64 Failure of beams and panels

(a) Isotropic solids

The longitudinal (or 'fiber') stress, a, at a point, y, from the neutral axis of a uniform beam loaded elastically in bending by a moment, M, is o _M _ /I 1

where I is the second moment of area (Section 6.2), E is Young's modulus, R0 is the radius of curvature before applying the moment and R is the radius after it is applied. The tensile stress in the outer fiber of such a beam is

where ym is the perpendicular distance from the neutral axis to the outer surface of the beam. If this stress reaches the yield strength, ay, of the material of the beam, small zones of plasticity appear at the surface (top diagram, Figure 6.3). The beam is no longer elastic, and, in this sense, has failed. If, instead, the maximum fiber stress reaches the brittle fracture strength, af (the 'modulus of rupture', often shortened to MOR) of the material of the beam, a crack nucleates at the surface and propagates inwards (second diagram in Figure 6.3); in this case, the beam has certainly failed. A third criterion for failure is often important: that the plastic zones penetrate through the section of the beam, linking to form a plastic hinge (third diagram in Figure 6.3).

The failure moments and failure loads for each of these three types of failure and for each of several geometries of loading are given in Figure 6.3. The formulae labeled ONSET refer to the first two failure modes; those labeled FULL PLASTICITY refer to the third. Two new functions of section shape are involved. Onset of failure involves the quantity Z = I/ym; full plasticity involves the quantity H (see Figure 6.3).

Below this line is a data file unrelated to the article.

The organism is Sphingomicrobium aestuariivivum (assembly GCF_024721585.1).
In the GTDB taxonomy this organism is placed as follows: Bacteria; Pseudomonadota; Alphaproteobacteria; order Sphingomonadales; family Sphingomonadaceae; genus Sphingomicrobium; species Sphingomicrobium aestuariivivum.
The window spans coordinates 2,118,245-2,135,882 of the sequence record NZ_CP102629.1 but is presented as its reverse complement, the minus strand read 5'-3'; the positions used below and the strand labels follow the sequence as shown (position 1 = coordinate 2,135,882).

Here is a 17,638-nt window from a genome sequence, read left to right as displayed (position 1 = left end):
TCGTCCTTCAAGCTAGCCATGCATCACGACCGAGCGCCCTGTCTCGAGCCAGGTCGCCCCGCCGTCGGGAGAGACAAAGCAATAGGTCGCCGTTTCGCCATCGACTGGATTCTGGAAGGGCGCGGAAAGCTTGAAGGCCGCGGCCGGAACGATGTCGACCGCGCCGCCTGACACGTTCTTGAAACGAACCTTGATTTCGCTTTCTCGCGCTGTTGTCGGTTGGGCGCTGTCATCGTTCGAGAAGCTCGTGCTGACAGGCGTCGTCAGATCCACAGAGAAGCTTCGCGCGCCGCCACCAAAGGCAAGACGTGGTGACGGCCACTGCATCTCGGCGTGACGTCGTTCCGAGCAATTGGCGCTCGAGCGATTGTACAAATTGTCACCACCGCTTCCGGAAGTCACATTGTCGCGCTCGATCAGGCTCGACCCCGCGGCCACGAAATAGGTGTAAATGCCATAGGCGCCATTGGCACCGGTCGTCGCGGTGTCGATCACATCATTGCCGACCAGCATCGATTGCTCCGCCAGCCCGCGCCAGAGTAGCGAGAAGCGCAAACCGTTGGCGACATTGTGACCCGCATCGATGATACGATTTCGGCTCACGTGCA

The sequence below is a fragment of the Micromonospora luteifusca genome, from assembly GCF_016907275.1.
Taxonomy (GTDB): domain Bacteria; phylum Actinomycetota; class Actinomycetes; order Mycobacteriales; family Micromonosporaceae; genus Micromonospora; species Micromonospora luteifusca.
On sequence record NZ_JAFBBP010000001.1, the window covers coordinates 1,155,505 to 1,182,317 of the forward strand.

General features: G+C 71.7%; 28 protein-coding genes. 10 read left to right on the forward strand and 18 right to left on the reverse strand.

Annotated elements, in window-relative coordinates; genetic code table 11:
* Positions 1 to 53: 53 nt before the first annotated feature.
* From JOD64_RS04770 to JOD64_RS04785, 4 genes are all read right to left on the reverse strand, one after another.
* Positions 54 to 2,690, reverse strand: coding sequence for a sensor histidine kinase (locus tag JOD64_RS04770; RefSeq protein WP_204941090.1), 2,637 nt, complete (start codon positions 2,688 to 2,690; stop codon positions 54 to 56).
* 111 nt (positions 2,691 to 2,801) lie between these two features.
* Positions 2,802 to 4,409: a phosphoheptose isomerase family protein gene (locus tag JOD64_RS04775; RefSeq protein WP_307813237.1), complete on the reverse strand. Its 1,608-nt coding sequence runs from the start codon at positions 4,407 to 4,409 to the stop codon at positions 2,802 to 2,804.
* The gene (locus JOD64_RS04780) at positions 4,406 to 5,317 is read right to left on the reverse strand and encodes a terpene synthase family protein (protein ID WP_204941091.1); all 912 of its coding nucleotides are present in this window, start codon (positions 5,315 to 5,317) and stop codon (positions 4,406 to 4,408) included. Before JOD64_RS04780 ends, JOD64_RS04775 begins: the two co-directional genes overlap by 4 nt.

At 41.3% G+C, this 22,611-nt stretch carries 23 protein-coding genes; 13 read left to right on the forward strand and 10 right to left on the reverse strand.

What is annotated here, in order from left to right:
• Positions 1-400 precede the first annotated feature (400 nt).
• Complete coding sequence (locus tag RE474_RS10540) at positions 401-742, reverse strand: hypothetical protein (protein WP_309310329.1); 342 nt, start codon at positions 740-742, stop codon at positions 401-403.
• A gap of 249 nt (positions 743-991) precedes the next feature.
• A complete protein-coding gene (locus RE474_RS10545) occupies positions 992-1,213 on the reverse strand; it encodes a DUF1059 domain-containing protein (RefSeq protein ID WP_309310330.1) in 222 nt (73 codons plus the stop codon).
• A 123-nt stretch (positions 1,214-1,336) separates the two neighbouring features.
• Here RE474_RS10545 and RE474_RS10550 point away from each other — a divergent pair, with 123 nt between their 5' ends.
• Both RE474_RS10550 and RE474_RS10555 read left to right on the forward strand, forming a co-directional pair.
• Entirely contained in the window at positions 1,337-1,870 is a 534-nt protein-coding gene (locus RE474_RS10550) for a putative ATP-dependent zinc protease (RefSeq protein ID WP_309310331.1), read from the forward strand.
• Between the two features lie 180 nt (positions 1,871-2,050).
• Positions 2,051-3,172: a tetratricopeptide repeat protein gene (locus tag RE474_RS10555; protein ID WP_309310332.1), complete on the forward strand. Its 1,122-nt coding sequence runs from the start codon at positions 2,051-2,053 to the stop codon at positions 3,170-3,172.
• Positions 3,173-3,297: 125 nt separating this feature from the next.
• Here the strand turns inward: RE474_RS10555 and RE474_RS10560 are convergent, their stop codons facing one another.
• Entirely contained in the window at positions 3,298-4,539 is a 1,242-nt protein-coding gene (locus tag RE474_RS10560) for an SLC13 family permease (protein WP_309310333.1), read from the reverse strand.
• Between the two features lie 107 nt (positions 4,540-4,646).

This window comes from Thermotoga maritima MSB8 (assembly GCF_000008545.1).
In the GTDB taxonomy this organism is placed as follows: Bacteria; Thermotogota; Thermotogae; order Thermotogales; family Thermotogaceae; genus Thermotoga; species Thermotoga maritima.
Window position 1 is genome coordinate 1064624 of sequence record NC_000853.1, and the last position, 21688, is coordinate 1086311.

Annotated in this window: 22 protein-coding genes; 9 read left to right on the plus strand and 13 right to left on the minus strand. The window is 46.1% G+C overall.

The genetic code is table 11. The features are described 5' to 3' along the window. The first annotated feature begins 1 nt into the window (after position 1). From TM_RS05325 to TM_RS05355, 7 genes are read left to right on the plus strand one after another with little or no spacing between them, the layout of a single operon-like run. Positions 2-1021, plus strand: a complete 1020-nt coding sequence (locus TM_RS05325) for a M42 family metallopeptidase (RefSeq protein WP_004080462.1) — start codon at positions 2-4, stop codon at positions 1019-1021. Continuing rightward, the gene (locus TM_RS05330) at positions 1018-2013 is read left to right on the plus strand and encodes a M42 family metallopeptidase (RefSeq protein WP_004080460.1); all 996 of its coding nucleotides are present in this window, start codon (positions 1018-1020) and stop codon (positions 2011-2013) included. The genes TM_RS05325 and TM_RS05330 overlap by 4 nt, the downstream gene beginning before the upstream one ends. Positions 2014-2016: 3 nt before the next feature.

(b) Metal foams

The strength of open-cell metal foams scales as (p/ps)3/2, that of closed-cell foams has an additional linear term (Table 4.2). When seeking bending strength at low weight, the material index characterizing performance (see Appendix) is a^2/p (beams) or aly/2/p (panels). Used as beams, foams have approximately the same index value as the material of which they are made; as panels, they have a higher one, meaning that, for a given bend strength, foam panels can be lighter. Clamping metal foams requires special attention: see Section 6.7.

Plasticity t

Crack

Plastic hinge f

£

f

Mr

y

y y y y

y y

ù

M

pa

tF

ra

f

'/m

y y y y

y iv/

chsy

(Full plasticity)

mf = Failure moment (Nm)

sf = Modulus of rupture (N/m2)

s* = oy (Plastic material) = of (Brittle material)

Figure 6.3 Failure of beams and panels

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